Security Newsletter
8 February 2021
Proper patching would have prevented 25% of all zero-days found in 2020
Google said today that a quarter of all the zero-day vulnerabilities discovered being exploited in the wild in 2020 could have been avoided if vendors had patched their products correctly. The company, through its Project Zero security team, said it detected 24 zero-days exploited by attackers in 2020. Six of these were variations of vulnerabilities disclosed in previous years, where attackers had access to older bug reports so they could study the previous issue and deploy a new exploit version.
This situation could have been avoided if vendors had investigated the root cause of the bugs in greater depth and invested more into the patching process. Zero-days provide a window into an attacker's mind that defenders should take advantage of and try to learn about the entry vectors an attacker is trying to exploit, determine the vulnerability class, and then deploy comprehensive mitigations.
Being able to correctly and comprehensively patch isn't just flicking a switch: it requires investment, prioritization, and planning. It also requires developing a patching process that balances both protecting users quickly and ensuring it is comprehensive, which can at times be in tension. While we expect that none of this will come as a surprise to security teams in an organization, this analysis is a good reminder that there is still more work to be done.
Read More on ZDNet
Even More on Google Project Zero blog
Account takeover attacks spiked in 2020
Kaspersky has released the results of research into fraud detected by its Fraud Prevention platform in 2020, and the results further reinforce what we already knew: 2020 was a banner year for online fraudsters, with account takeovers dominating as the method of choice. Occurring whenever a bad actor is able to steal login credentials and seize control of an online account, takeover attacks rose from 34% of fraud detected by Kaspersky in 2019 to 54% by the end of December 2020.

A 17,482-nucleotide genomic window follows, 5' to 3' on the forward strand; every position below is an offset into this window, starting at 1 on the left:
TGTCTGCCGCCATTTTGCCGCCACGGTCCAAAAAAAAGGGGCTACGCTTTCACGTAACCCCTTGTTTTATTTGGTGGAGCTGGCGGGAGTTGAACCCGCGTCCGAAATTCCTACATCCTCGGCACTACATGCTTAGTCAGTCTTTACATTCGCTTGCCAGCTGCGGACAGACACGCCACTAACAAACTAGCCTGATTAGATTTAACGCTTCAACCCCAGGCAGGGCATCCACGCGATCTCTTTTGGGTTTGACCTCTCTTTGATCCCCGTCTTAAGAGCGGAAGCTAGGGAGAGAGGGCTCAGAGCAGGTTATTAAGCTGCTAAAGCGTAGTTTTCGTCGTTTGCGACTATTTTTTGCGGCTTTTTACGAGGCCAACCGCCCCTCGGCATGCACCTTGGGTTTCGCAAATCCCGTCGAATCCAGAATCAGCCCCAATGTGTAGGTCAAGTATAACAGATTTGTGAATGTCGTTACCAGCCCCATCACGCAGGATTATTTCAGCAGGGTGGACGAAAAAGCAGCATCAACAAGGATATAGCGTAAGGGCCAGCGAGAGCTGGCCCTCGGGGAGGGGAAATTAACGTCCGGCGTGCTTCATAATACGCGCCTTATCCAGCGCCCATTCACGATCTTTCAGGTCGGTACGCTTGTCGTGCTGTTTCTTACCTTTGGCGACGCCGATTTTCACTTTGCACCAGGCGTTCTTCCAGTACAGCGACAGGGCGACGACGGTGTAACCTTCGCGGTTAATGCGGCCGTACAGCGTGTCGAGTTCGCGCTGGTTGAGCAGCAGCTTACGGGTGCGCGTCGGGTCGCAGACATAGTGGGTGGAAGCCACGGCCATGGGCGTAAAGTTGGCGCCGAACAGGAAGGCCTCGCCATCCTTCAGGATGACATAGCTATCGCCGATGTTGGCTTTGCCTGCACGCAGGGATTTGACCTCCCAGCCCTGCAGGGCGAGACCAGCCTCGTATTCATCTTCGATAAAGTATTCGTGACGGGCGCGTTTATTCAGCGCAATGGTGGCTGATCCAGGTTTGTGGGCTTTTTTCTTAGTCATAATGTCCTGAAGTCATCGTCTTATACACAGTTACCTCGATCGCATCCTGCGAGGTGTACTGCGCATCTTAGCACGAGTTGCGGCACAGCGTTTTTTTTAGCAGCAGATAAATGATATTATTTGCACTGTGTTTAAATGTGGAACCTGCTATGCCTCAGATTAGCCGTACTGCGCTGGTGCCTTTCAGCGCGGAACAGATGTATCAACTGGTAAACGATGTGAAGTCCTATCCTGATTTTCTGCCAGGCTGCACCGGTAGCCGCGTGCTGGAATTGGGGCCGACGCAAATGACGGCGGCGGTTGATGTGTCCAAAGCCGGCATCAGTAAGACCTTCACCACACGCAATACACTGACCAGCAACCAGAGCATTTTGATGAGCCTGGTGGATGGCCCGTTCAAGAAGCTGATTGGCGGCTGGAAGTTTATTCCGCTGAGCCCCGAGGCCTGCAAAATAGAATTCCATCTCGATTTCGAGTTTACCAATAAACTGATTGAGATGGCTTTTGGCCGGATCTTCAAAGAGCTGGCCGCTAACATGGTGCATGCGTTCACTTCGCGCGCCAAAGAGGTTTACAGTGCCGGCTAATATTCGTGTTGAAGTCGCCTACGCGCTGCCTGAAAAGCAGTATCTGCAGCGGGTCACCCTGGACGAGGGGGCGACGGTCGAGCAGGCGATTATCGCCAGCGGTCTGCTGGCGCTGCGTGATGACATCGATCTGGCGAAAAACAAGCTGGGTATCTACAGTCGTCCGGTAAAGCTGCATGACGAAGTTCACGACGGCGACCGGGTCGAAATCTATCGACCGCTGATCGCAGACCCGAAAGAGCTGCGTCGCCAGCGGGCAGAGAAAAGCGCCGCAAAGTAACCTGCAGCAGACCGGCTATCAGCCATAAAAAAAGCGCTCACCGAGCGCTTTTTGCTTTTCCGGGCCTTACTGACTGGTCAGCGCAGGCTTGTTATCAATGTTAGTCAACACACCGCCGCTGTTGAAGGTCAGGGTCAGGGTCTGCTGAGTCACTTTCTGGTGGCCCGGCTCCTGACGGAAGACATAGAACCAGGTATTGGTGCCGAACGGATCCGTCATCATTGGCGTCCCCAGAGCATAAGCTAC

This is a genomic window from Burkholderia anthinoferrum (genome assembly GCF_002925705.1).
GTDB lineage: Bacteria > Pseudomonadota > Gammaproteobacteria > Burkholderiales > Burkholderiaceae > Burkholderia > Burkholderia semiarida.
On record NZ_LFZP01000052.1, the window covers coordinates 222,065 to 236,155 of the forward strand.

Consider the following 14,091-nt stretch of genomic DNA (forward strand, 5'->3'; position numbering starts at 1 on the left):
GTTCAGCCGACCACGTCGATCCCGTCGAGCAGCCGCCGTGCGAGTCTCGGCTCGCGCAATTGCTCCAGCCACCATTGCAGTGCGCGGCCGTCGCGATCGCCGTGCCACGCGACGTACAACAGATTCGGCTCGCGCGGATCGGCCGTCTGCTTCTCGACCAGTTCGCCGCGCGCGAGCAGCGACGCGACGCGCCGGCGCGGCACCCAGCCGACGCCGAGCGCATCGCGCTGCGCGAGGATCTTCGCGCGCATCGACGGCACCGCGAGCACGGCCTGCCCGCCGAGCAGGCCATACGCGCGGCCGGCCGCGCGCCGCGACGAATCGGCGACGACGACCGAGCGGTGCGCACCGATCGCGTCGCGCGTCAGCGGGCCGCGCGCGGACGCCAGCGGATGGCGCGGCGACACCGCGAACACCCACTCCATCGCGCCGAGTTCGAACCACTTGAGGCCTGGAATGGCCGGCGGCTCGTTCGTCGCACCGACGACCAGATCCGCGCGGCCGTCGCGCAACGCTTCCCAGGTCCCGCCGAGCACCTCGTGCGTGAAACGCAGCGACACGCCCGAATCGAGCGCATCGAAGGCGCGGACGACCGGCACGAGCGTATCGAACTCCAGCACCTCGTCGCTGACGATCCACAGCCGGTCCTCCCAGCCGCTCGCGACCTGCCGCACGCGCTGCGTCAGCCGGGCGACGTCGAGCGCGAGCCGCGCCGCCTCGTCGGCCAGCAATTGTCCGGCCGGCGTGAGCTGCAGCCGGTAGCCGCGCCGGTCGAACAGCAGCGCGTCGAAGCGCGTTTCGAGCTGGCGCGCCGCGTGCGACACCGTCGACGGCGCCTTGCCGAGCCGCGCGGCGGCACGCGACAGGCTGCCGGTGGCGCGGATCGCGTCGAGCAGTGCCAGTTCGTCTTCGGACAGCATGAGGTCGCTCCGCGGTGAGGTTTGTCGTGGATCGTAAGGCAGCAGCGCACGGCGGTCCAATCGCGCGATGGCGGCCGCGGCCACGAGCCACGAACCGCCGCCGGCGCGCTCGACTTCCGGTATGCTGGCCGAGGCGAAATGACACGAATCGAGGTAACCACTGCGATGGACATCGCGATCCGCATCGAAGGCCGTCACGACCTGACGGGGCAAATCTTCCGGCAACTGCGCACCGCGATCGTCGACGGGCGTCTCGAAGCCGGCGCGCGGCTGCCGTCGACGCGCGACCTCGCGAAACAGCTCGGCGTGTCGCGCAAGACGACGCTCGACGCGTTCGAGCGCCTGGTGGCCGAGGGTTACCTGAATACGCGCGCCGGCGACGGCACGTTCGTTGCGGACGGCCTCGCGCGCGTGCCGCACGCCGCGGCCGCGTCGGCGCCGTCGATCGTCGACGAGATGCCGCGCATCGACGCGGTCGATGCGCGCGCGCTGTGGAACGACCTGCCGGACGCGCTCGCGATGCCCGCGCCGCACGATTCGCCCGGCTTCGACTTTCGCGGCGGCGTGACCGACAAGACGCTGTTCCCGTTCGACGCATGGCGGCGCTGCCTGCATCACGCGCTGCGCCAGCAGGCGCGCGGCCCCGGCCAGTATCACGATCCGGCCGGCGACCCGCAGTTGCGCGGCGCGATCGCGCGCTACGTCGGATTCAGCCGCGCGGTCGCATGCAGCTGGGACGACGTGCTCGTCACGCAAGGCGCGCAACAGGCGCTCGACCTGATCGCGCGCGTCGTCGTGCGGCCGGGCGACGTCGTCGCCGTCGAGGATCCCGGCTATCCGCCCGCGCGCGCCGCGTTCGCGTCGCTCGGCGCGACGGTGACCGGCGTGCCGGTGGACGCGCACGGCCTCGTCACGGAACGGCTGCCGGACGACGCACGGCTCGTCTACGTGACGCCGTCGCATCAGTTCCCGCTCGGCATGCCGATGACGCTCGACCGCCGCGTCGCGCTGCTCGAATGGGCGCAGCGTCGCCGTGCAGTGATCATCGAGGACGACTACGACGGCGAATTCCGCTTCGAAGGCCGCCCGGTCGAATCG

Other methods of fraud were blips on the radar compared to account takeovers: The next most popular method, at just 16% of detected fraud, was money laundering/mule transactions, followed by new account fraud (14%), and a mere 12% of instances used remote access or hacking tools to accomplish their goals. In short, when it comes to fraud, account takeovers should be the No. 1 concern for individuals and businesses heading into 2021, especially as social distancing and remote work continue to be the norm.
Kaspersky makes several recommendations all online services and retailers should adopt to help stem the tide of account takeovers: Limit the number of times a transaction, such as logging in, can be attempted. Send out regular emails to customers warning them of the latest fraud trend. Annual security audits, along with penetration tests, should become standard practice. Have a team dedicated to fraud analysis that can keep up on trends and analyze attacks to find solutions. Implement multifactor authentication on all accounts.
Read More on TechRepublic
Even More on Kaspersky Blog
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Kindred Group in brief
Kindred is one of the largest online gambling companies in the world with a diverse team of 1,600 people serving over 26 million customers across Europe, Australia and the US. We offer pre-game and live Sports betting, Poker, Casino and Games through 11 brands across our markets. We are committed to offer our customers the best deal and user experience possible, while ensuring a safe and fair gambling environment. Kindred is a pioneer in the online gambling industry and is an innovation driven company that builds on trust.
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